9. Autism genetics: Methodological issues and experimental design.

    Science.gov (United States)

    Sacco, Roberto; Lintas, Carla; Persico, Antonio M

    2015-10-01

    Autism is a complex neuropsychiatric disorder of developmental origin, where multiple genetic and environmental factors likely interact resulting in a clinical continuum between "affected" and "unaffected" individuals in the general population. During the last two decades, relevant progress has been made in identifying chromosomal regions and genes in linkage or association with autism, but no single gene has emerged as a major cause of disease in a large number of patients. The purpose of this paper is to discuss specific methodological issues and experimental strategies in autism genetic research, based on fourteen years of experience in patient recruitment and association studies of autism spectrum disorder in Italy.

  10. Human Factors Experimental Design and Analysis Reference

    Science.gov (United States)

    2007-07-01

    8.75 83.36 8 =where, tObserved YPD = 53.75 YSD = 62.00 3.6.5. Within-Subjects t-Test (Cont’d) (Click in this red rectangle to see SAS calculations...expands computer experience into 3 levels, High, Medium , and Low, as compared to the original example that used only 2 levels of computer experience...High and Low. In this example, each of the 80 subjects who used the experimental text editor rated their computer experience as high, medium , or

  11. Study on Development of GeopolymerBinder from Terracotta Roof Tile Waste by Experimental and Statistical Method

    Science.gov (United States)

    Usha, S.; Nair, Deepa G.; Vishnudas, Subha

    2017-08-01

    Alkali activation of aluminosilicate materials produces geopolymers at ambient or slightly elevated temperatures by geopolymerization process. The reaction product is an amorphous aluminosilicate gel having a structure similar to that of zeolitic precursors. In this paper study on development of geopolymer binder from terracotta tile waste was carried out through experimental and statistical analysis. Compressive strength test was conducted with sixteen combinations of specimens by varying four identified parameters. A 24 full factorial design was adopted for the experimental study with each parameter having two levels. The significance of parameter effect on geopolymerization has been investigated using full factorial design. The influence of the parameters such as molarity of sodium hydroxide, alkali activator to binder ratio and elevated curing temperature on geopolymerization are found significant where as influence of sodium silicate to sodium hydroxide solution ratio was insignificant at 5% level of significance. The interaction effect among the parameters are studied and found to be negligible.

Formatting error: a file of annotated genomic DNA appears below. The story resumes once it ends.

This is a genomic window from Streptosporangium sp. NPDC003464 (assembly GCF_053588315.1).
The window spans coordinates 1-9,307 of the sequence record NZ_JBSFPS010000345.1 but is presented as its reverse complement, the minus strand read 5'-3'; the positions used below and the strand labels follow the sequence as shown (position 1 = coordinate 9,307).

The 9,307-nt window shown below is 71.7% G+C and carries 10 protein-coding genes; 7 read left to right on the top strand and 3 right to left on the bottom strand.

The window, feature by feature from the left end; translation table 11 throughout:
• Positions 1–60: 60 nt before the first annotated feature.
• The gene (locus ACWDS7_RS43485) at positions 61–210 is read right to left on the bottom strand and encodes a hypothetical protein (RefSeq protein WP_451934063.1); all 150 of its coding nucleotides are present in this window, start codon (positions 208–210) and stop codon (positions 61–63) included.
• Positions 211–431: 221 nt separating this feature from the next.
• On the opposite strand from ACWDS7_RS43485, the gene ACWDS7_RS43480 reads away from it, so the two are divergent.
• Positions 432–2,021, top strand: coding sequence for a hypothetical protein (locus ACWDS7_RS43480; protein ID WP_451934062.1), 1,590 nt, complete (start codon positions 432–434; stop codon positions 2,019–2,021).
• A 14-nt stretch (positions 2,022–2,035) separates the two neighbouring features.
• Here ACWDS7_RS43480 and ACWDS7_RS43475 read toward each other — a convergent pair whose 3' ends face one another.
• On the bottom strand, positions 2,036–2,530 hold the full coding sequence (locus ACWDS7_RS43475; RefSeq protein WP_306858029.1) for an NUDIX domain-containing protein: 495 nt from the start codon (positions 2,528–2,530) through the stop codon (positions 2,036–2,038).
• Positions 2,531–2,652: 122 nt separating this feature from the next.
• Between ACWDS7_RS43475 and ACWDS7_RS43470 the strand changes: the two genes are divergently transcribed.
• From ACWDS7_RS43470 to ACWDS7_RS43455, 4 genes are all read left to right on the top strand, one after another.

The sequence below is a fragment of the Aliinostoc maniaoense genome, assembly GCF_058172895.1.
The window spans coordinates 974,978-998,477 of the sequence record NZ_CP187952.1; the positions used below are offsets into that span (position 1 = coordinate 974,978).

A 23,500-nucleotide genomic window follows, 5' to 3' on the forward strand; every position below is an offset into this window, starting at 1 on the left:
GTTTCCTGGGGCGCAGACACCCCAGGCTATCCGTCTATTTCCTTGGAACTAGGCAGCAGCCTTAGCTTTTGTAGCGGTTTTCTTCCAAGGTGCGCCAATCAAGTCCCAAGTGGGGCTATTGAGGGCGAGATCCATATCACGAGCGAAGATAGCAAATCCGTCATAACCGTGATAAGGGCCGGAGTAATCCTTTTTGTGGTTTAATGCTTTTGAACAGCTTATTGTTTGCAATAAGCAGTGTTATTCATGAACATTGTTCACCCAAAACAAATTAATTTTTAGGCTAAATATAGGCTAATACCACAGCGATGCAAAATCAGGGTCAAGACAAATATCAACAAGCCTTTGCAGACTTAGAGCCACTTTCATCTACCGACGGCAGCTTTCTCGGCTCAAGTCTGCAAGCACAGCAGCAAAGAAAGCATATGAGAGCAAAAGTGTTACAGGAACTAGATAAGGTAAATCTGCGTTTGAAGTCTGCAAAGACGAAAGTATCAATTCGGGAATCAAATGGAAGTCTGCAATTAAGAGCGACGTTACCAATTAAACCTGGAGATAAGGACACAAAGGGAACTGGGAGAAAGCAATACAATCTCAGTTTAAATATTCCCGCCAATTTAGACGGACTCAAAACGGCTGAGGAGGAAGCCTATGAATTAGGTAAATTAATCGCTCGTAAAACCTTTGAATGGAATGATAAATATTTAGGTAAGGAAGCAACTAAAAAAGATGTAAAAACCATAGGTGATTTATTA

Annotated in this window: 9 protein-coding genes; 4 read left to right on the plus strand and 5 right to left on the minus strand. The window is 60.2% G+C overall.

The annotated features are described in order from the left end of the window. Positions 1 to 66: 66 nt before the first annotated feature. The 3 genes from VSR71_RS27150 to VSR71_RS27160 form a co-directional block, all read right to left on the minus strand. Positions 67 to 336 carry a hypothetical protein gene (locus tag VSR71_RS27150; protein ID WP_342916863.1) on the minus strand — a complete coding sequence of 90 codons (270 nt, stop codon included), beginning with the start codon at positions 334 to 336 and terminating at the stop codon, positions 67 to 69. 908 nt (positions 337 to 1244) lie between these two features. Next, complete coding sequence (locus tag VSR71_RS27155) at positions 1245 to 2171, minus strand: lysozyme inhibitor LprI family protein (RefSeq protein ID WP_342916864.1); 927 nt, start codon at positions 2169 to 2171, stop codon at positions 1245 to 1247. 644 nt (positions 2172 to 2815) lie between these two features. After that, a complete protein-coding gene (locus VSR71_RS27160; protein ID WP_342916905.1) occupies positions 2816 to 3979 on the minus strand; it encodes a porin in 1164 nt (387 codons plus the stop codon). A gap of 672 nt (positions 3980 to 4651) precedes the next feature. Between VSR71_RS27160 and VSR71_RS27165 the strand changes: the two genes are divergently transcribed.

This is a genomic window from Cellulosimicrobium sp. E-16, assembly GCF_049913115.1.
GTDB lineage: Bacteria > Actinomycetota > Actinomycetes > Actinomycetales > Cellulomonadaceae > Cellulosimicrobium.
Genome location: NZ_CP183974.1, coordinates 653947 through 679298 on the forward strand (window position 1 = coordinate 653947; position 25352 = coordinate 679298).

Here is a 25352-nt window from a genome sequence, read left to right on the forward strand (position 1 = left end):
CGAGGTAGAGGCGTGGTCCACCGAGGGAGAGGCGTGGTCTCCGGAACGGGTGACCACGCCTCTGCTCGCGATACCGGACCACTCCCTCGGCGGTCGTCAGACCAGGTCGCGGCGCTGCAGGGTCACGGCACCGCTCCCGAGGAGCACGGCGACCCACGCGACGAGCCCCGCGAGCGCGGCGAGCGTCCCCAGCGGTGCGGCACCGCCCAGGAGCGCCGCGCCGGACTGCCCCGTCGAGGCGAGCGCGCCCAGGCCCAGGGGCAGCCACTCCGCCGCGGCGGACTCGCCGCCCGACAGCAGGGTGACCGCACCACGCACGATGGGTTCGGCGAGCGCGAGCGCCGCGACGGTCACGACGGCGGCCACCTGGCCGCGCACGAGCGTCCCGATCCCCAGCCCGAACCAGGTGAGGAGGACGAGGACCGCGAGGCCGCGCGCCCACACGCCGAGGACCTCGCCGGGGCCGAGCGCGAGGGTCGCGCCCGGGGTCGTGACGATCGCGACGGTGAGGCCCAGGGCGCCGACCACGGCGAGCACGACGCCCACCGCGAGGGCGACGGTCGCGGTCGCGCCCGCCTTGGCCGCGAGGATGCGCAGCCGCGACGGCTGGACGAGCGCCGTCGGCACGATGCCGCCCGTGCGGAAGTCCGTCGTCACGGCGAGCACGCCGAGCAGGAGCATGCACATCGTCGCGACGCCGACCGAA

12. Split-plot designs for multistage experimentation

    DEFF Research Database (Denmark)

    Kulahci, Murat; Tyssedal, John

    2016-01-01

    at the same time will be more efficient. However, there have been only a few attempts in the literature to provide an adequate and easy-to-use approach for this problem. In this paper, we present a novel methodology for constructing two-level split-plot and multistage experiments. The methodology is based...... be accommodated in each stage. Furthermore, split-plot designs for multistage experiments with good projective properties are also provided....

  13. Analyzing Data from a Pretest-Posttest Control Group Design: The Importance of Statistical Assumptions

    Science.gov (United States)

    Zientek, Linda; Nimon, Kim; Hammack-Brown, Bryn

    2016-01-01

    Purpose: Among the gold standards in human resource development (HRD) research are studies that test theoretically developed hypotheses and use experimental designs. A somewhat typical experimental design would involve collecting pretest and posttest data on individuals assigned to a control or experimental group. Data from such a design that…

  14. Independence and statistical inference in clinical trial designs: a tutorial review.